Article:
Whatever the weather, our Sicilian Connections friends across the globe should be practising their tarantella, opening this year's vino and preparing to pay homage to this time honoured Sicilian festival! Cin cin Amici!

A presto,

Debra :-)
www.sicilianconnections.com

Tuesday, 25 October 2011

The Legend of 'Pizzo di Lauro' - A Sicilian Story for Halloween!

Buongiorno a tutti! Anyone who has visited my website and read the descriptions of the Sicilian regions will already know how fascinated I am by the myths and legends that surround the mystical island of Sicily. So many enchanting stories are embroidered into the island's history and some offer such an insight into Sicily's past that it is difficult to divide fact from fiction. As Halloween is upon us, it seemed like the ideal opportunity to share one of the lesser known, and rather more ghostly, legends that I have heard about the area.




This legend that I have recently come across is called 'il tesoro di Pizzo Lauro', or 'the treasure of Pizzo Lauro'. It is set close to the town of Villalba, a remote, inland town which is situated 55 kilometres from Caltanissetta. Just outside of Villalba there is a tall, steep rock which dominates the skyline and is cloaked in mystery - its name is 'Pizzo di Lauro'. Residents of nearby towns do not dare to venture close to the mountain at night, however shepherds in the neighbouring hills have long told tales of spirits that dance in the night, of fierce dogs that protect the area and of witches ready to ward off curious eyes.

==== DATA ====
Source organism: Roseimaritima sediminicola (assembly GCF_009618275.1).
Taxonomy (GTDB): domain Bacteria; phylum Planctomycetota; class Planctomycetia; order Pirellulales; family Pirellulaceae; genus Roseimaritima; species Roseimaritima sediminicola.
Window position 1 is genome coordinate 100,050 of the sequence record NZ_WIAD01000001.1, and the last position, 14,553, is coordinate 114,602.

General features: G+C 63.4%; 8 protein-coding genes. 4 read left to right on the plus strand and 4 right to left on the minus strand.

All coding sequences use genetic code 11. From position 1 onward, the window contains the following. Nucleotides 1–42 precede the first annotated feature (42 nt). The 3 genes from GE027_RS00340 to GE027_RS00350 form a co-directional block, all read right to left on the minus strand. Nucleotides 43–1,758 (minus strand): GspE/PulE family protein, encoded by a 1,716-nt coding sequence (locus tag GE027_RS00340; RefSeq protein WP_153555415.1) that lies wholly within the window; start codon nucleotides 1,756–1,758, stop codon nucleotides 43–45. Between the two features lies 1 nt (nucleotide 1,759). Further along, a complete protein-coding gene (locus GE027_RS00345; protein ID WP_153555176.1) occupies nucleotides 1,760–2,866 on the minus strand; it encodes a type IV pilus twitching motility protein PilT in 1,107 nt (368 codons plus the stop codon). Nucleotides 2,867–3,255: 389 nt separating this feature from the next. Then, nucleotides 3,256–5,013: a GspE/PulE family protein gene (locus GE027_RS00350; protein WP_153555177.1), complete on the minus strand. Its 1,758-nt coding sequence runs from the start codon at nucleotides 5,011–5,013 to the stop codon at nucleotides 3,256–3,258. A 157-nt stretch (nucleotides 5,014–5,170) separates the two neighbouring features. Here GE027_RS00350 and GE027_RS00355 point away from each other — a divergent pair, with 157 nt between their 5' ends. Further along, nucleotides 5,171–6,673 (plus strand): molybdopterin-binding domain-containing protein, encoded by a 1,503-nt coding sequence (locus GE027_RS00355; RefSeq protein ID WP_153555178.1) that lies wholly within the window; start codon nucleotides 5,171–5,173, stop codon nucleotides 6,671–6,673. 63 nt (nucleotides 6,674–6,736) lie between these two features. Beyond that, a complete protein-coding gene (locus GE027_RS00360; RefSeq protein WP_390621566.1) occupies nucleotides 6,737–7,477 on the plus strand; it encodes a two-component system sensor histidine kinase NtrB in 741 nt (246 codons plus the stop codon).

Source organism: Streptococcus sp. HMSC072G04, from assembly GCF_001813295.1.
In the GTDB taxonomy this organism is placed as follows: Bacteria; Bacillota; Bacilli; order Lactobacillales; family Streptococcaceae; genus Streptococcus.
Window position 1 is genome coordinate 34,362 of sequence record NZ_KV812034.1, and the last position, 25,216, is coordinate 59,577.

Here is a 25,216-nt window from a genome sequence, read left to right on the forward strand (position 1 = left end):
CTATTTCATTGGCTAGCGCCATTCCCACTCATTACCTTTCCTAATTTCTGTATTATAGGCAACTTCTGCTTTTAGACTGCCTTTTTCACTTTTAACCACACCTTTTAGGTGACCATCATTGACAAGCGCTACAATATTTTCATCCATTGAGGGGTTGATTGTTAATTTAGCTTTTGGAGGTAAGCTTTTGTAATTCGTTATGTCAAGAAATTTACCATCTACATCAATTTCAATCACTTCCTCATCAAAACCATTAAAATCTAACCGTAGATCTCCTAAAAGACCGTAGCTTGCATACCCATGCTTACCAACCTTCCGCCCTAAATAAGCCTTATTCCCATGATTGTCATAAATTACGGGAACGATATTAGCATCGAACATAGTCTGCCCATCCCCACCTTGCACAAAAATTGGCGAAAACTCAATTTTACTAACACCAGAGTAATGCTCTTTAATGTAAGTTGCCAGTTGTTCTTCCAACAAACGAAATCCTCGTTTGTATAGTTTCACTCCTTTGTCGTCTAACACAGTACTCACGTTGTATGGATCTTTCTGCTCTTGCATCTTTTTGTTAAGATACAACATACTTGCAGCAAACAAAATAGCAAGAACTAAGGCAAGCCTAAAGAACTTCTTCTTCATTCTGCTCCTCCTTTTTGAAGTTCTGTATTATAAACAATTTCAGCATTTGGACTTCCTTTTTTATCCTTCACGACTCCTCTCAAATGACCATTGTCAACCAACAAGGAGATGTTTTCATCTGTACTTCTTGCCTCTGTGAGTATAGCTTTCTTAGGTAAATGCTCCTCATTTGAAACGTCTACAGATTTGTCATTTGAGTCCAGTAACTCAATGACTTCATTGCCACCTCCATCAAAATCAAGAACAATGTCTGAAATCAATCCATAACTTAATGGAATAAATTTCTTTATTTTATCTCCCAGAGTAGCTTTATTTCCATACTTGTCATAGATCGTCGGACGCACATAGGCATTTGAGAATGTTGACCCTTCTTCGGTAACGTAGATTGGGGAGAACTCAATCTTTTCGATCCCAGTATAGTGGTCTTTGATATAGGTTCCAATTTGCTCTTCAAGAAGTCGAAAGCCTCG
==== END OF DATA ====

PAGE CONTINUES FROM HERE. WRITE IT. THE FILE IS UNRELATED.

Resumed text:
The legend tells of a hoard of treasure hidden inside the mountain containing enough gold to pave the streets of the whole island of Sicily. In the past, many courageous people have attempted to find this treasure but none have returned. It is said that they fell into the deep abyss below never to be found again. On stormy nights, the tale tells that it is possible to hear the spirits of these adventurers singing their sad sicilian song -

Pizzu di Lauru, pri la to ricchezza    (Pizzo di Lauro, for your treasure)
nui pirdemu la via e la salvezza        (we lost our lives and salvation)



Only when the bravest of the land will reach the rock's summit and find the hidden treasure, will the curse be broken and the souls of these men set free.

Happy Halloween!

Debra :-)
www.sicilianconnections.com

Sunday, 16 October 2011

Sicilian Pride and Passion across the World!

I was inspired to create the Sicilian Connections website because over the years I have met many people of Sicilian origin who, for various reasons, have emigrated and live in different locations worldwide, but the passion that they feel for their homeland has remained strong. It was my aim to create a community where Sicilians could come together and share their wonderful stories of the island and memories of their ancestors and, thanks to the constant support of our Sicilian Connections friends worldwide, this is now a reality. Therefore, as October is officially National Italian American Heritage month, it seemed the ideal time to dedicate my blog to the pride and passion of Sicilian immigrants in America and throughout the world.